These Are Some of America’s Fastest-Growing Jobs in Medical & Science

It’s been a challenging time for the medical and science fields. Covid-19 has dominated headlines, and clinical and non-clinical professionals have gone from essential to absolutely indispensable. While it’s easy to think this translates to significant job growth, it has actually resulted in a mixed bag of growth, stagnation, and even decline, depending on the position.

Per the US Bureau of Labor Statistics, healthcare lost a record 1.4 million jobs in April but responded with over 300,000 new jobs in May and over 350,000 in June. This sharp rise and fall—or should we say fall and rise—is due to myriad factors, including Covid-19’s own peaks and valleys, people’s reluctance (then willingness) to see medical professionals, and elective procedures being entirely off limits.

Regardless of recent historical data and continued apprehension over the pandemic, there are several medical and science roles that are in high demand — and will be for the foreseeable future. Adecco Medical & Science has identified the following positions, which are poised to grow anywhere from 5% to more than 20% over the next year plus.

Contact Tracers. Prior to Covid-19, much of the general public was unaware this job existed. But now, in an effort by state governments to contain the virus, hundreds of thousands of contact tracers are needed as soon as possible. They’re vital to identifying anyone who has come in contact with an affected individual and encouraging all parties to quarantine.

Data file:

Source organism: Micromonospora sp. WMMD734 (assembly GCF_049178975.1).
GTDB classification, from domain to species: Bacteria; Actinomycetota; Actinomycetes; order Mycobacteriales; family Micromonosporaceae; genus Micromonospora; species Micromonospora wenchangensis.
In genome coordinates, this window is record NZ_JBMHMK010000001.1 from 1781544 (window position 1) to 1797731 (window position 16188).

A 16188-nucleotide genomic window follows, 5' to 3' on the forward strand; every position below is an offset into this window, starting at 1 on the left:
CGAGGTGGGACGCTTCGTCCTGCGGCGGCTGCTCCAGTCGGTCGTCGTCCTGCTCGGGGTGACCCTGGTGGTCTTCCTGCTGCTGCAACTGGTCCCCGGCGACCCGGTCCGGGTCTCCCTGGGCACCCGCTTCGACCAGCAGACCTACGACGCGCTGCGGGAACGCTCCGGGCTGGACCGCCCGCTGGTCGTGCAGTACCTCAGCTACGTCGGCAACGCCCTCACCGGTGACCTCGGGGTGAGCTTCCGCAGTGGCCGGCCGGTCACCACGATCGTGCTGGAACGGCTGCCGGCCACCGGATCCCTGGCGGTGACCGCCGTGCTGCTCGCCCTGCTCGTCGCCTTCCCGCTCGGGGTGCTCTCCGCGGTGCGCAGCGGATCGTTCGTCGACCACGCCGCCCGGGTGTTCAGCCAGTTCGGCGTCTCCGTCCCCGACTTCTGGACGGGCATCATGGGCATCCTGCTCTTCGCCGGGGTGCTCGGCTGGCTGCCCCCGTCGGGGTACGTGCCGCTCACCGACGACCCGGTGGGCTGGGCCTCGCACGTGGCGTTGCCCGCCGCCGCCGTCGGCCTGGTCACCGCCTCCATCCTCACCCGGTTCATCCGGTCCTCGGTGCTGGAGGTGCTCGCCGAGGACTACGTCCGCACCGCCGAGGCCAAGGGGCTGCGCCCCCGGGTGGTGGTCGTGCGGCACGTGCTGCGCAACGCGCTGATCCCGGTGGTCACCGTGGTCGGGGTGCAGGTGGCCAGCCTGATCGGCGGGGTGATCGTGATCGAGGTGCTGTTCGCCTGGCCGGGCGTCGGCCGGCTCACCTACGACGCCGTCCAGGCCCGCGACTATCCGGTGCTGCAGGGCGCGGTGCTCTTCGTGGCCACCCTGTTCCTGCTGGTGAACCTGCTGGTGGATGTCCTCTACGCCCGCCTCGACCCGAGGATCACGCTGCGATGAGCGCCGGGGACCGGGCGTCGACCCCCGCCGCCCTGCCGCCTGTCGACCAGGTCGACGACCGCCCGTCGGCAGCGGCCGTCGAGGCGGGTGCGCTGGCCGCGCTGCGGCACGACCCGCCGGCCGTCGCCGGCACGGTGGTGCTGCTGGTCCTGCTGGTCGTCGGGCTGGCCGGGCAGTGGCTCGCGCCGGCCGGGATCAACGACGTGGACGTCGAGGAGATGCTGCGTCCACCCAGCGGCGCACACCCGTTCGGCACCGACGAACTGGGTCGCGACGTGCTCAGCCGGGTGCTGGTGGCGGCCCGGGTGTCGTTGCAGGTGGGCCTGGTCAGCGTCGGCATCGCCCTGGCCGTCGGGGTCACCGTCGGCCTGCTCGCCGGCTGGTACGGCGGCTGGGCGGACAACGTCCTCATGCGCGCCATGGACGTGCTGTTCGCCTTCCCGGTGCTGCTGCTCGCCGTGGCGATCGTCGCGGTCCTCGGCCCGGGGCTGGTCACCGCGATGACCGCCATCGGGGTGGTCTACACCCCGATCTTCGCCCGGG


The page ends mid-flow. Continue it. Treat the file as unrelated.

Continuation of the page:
Health screeners and temperature takers. Businesses across the nation are hiring health screeners and temperature takers to align with the Centers for Disease Control and Prevention’s (CDC) recommendations and monitor their employees’ health—managing who can and cannot enter workplaces based on temperatures and symptoms. Whenever a major virus is present, these roles will be a priority.

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Lab processors and lab technicians. As you can imagine, medical testing labs are experiencing more requests than normal. This has created thousands of opportunities for experienced lab processors and techs, particularly at Covid-19 and related antibodies testing sites. We expect this demand to continue to be directly affected by the state of the virus.

Medical assistants and floor monitors. In another effort to follow the CDC’s direction, countless communities are transforming various infrastructure into clinics and shelters to offer medical and social services to underserved populations. To ensure the safety of everyone involved, medical assistants and floor monitors are imperative. For the floor monitor positions, this is a great opportunity for retired police officers, firefighters, security officers, and veterans.

Nurses. This may go without saying, but the more patients visiting hospitals, doctors’ offices, and other medical facilities, the greater the need for nurses to care for them. We continue to see a steady increase in orders for permanent and temporary registered nurses, certified nurse assistants, and licensed practical nurses in many different settings.

Pharmacy technicians. With an aging population and a growing demand for prescription drugs, pharmacy technicians are needed to support pharmacists. This need is prevalent in both retail pharmacy settings and pill-packing roles in distribution centers.

As we’ve recently witnessed, the medical and science community can change in a hurry, and there will inevitably be more disruption in the future. But for now, we must focus on supply and demand — fostering skills and uncovering every stone to find new and seasoned talent to fill these important roles. In light of these uncertain times, the more open positions that are filled with talented professionals, the more others will be enabled to move forward as we look to recover from the pandemic.

Jason Guggisberg

Jason Guggisberg
Jason Guggisberg is vice president, head of Adecco Medical & Science at Adecco.

Jason Guggisberg

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